Brandon Bollig, F: A Stanley Cup winner with the Chicago Blackhawks in 2013, Bollig played last season for Stockton of the American Hockey League, the Calgary Flames’ affiliate. He had 22 points (11 goals, 11 assists) in 60 AHL games and provided leadership and physical play. The Sharks signed him as a free agent to a one-year, two-way contract reportedly worth $650,000 on July 4. … Antoine Bibeau, G: Signed out of the Maple Leafs’ system on a one-year, two-way contract reportedly worth $650,000 on July 1, Bibeau played in two NHL games last season and gives the Sharks depth behind Jones and Aaron Dell. Bibeau played 32 games with Toronto of the AHL and went 13-14-5 with a 3.08 goals-against average. The Sharks signed him as a free agent after the Maple Leafs did not tender a qualifying offer.

Key departures

Patrick Marleau, LW: The Sharks’ all-time leader in games (1,493), goals (508), points (1,082), power-play goals (160), shorthanded goals (17), game-winning goals (98) and shots on goal (3,798) signed a three-year, $18.75 million contract (average annual value $6.25 million) with the Maple Leafs. He had 46 points (27 goals, 19 assists) in 82 games last season. … David Schlemko, D: Selected by the Vegas Golden Knights in the NHL Expansion Draft on June 21, he was traded the next day to the Montreal Canadiens for a fifth-round pick in the 2019 NHL Draft. He had 18 points (two goals, 16 assists) in 62 games with the Sharks last season and averaged 16:44 of ice time. … Mirco Mueller, D: The No. 18 pick in the 2013 NHL Draft was traded with a fifth-round pick in 2017 to the New Jersey Devils for two draft picks on June 17. Mueller had one goal and one assist in two games with the Sharks last season and had 20 points (two goals, 18 assists) in 62 games with San Jose of the AHL.

On the cusp

Marcus Sorensen, RW: Another player who spent more time in the AHL last season, Sorensen, 25, played 19 NHL regular-season games (one goal, three assists) and six Stanley Cup Playoff games (one goal, one assist), a sign he may be ready for a greater role. He was chosen by the Ottawa Senators in the fourth round (No. 106) in 2010 and signed with the Sharks as a free agent on May 13, 2016. … Ryan Carpenter, F: At 26, he’s a bit older than up-and-comers such as 20-year-old forward Timo Meier, San Jose’s first-round pick (No. 9) in the 2015 NHL Draft. But Carpenter, who was undrafted, is expected to compete for a roster spot. He played 11 games with the Sharks last season and had four points (two goals, two assists). He has 94 points (32 goals, 62 assists) in his past two AHL seasons. … Tim Heed, D: The Swedish defenseman, 26, was selected by the Anaheim Ducks in the fifth round (No. 132) of the 2010 NHL Draft. He signed with San Jose on May 20, 2016, after his NHL rights were not retained by the Ducks. Heed had 56 points (14 goals, 42 assists) in 55 AHL games last season. He did not have a point in his NHL debut on Jan. 11.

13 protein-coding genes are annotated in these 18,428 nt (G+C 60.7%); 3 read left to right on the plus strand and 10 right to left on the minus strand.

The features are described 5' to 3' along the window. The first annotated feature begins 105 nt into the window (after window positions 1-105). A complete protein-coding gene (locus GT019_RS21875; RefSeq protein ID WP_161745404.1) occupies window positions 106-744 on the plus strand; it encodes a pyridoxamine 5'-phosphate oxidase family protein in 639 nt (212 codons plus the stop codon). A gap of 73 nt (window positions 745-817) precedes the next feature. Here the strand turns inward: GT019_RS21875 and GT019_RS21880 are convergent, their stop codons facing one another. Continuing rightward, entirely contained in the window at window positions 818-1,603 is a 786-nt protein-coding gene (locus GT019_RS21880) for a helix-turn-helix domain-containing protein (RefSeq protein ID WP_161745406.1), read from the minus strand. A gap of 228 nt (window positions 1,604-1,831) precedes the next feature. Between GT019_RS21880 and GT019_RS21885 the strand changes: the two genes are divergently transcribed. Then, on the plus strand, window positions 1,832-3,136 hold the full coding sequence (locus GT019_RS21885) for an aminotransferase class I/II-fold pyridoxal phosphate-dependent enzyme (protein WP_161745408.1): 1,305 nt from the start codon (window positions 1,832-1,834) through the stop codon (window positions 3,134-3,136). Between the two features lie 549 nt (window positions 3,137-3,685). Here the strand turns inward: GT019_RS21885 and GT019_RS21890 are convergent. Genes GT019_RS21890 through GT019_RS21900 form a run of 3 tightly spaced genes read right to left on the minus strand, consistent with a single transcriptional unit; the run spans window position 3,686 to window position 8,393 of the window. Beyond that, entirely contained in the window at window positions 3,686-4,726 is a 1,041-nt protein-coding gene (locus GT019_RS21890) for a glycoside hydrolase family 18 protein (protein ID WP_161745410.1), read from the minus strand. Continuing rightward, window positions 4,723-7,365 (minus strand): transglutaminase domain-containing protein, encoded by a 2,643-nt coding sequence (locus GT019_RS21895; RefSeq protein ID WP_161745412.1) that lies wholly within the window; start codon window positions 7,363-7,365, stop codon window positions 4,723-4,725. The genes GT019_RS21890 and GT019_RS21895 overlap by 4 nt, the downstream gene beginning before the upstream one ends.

What they still need

More scoring and additional depth on defense. Marleau’s departure took 27 goals out of a lineup that ranked 19th in the NHL last season. Defenseman Brent Burns, forward Joe Pavelski and center Logan Couture each scored at least 25 goals, but after that, production fell off dramatically to forwards Chris Tierney and Melker Karlsson, who each scored 11. With Schlemko gone, there is a top-six opening at defenseman; if San Jose can’t fill it externally, there will be an opportunity for Heed or Dylan DeMelo.

Pete Jensen’s fantasy focus

Marleau’s longtime spot on the Sharks’ first power-play unit is up for grabs. That opening alongside Burns, Pavelski, Thornton and Couture is prime fantasy real estate that could lead to a bounce-back season for Hertl or Boedker, or a breakout season for Joonas Donskoi. Marleau, who turns 38 on Sept. 15, had 16 power-play points last season even with San Jose’s offensive regression.

Sign a one-year contract with Canadians

Mark StreitDefenseman Mark Streit signed a one-year contract with the Montreal Canadiens on Tuesday. It is worth $700,000 plus performance bonuses, according to CapFriendly.com.

Streit, 39, was selected by the Canadiens in the ninth round (No. 262) of the 2004 NHL Draft and played three seasons for them (2005-08).

“This is a good contract for me,” Streit said. “The most important thing for me was being able to play for Montreal. I started with the Canadiens, I had three incredible years. The money wasn’t the most important thing for me, it was more important for me to come back to Montreal and be [with the Canadiens] again.”

Goaltender Carey Price and forward Tomas Plekanec are still with the Canadiens from Streit’s first time with them, and coach Claude Julien, who was hired by the Canadiens on Feb. 14, was Streit’s first NHL coach.

“I know a few guys on the team,” Streit said. “Carey Price is still there, [Tomas] is still there, those are two good friends of mine. So I’m excited to go back and meet the new players, the younger guys. I’m really thrilled and really proud to be a Canadien again.”

Streit had 27 points (six goals, 21 assists) with the Pittsburgh Penguins and Philadelphia Flyers last season. The Penguins acquired him March 1 in a trade with the Tampa Bay Lightning, who acquired him in a trade with the Flyers earlier that day. He had two assists in three Stanley Cup Playoff games and won the Cup with Pittsburgh.

He has 434 points (96 goals, 338 assists) in 784 NHL games with the Penguins, Flyers, New York Islanders and Canadiens.

“I started playing in the NHL when I was 27,” Streit said. “My passion is still there. I want to play as long as possible. I’m still a pretty good power-play player. That was my biggest asset 12 years ago, and it still is.”